Option B) Turn around and return to Panama City.
Option C) Turn partially around and go to Vista Mar, the closest, safe spot, the marina where it all began, where we experienced the initial lockdown last March.
Option A was the shortest option. We would get to continue having the winds and the currents in our favor, but once we got anchored there would be very little there in terms of boat repair support. We could wait it out there until the winds and currents made coming back towards Panama City easier, but it really didn't make much sense to go around Punta Mala only to wait for better conditions to go around Punta Mala again in the opposite direction.
Option B was the longest route and mostly into the wind and the currents. We knew that our best chances of getting help were there, but it would be a long slog getting there.
Option C, the one we chose, was returning to Vista Mar. It was almost directly into the wind and waves, making for a very bouncy and jarring ride, but it was also the closest place that we could get some help, so, into the wind we turned. Little did we realize just how hard 14 hours of handsteering into the wind was going to be.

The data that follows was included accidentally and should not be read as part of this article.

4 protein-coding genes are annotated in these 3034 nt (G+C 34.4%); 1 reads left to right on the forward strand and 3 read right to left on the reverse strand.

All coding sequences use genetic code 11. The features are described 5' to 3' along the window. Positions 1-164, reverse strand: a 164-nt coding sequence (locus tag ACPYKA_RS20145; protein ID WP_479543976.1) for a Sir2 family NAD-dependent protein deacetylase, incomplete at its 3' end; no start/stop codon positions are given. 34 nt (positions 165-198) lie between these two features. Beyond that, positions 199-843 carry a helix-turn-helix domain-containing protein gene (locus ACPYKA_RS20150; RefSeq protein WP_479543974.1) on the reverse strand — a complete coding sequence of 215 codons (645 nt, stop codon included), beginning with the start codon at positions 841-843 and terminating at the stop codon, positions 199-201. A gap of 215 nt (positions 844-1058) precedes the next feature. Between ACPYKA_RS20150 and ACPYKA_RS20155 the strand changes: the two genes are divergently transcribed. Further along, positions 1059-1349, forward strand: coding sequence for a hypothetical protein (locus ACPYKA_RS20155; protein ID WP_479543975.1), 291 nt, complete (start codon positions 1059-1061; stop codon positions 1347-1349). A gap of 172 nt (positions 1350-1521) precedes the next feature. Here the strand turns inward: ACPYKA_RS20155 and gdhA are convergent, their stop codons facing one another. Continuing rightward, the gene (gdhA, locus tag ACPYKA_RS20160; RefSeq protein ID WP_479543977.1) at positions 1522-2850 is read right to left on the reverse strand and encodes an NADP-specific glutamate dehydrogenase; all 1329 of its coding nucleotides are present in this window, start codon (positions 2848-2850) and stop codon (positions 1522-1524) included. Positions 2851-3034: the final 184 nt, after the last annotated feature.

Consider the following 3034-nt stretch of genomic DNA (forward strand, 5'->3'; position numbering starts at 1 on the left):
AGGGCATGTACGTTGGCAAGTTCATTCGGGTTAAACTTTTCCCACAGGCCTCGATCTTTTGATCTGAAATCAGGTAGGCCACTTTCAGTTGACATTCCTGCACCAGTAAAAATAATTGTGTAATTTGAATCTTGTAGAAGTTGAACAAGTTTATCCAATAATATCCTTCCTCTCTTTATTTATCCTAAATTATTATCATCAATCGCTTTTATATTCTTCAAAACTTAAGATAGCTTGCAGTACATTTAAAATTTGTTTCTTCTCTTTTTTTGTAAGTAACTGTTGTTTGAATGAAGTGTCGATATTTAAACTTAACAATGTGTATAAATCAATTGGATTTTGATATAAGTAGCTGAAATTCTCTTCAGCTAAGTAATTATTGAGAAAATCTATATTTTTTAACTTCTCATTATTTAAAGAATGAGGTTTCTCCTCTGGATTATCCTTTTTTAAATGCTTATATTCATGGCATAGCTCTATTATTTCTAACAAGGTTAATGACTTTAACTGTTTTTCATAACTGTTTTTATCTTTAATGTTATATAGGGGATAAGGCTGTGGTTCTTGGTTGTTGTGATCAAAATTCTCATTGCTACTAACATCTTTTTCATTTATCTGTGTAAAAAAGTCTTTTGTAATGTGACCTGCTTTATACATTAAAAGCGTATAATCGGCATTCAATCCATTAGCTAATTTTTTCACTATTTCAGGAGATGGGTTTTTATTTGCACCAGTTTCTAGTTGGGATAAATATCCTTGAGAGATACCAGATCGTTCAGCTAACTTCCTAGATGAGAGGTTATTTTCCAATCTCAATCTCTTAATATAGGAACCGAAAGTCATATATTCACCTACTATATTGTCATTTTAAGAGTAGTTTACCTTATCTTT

What is hand steering like, especially into a strong wind at night? First we lose our reference points and the horizon that help keep us oriented, then we spent the night staring at the compass, trying to keep the boat on course, while both the wind and the waves are battling to turn us around. Bashing into the waves forces the bow either left or right, anywhere but straight ahead. So this becomes staring at the compass, watching the dial swing back and forth while it feels like someone is throwing buckets of cool salt water at you. One hour shifts were about all we could take, trying to get some rest while the other person was steering, but sleep becomes impossible because of the pounding, fitful dozing between slams.
But wait, the adventures are not over yet.
At about 2 AM the motor starts to labor and we are losing speed. Bob noticed the difference in the RPMs of the engine while half asleep and said "Something is not right" I said, "It's getting worse" As Bob went below we continued to lose power. Grabbing a flashlight Bob went through his primary checklist of obvious culprits. Fanbelt- good, coolant- good, no oil in the bilge- good, but it seemed the engine was starving for fuel. He removed the access panels to the fuel filters and immediately saw substantial globs of gunk in the fuel filter bowl pictured below.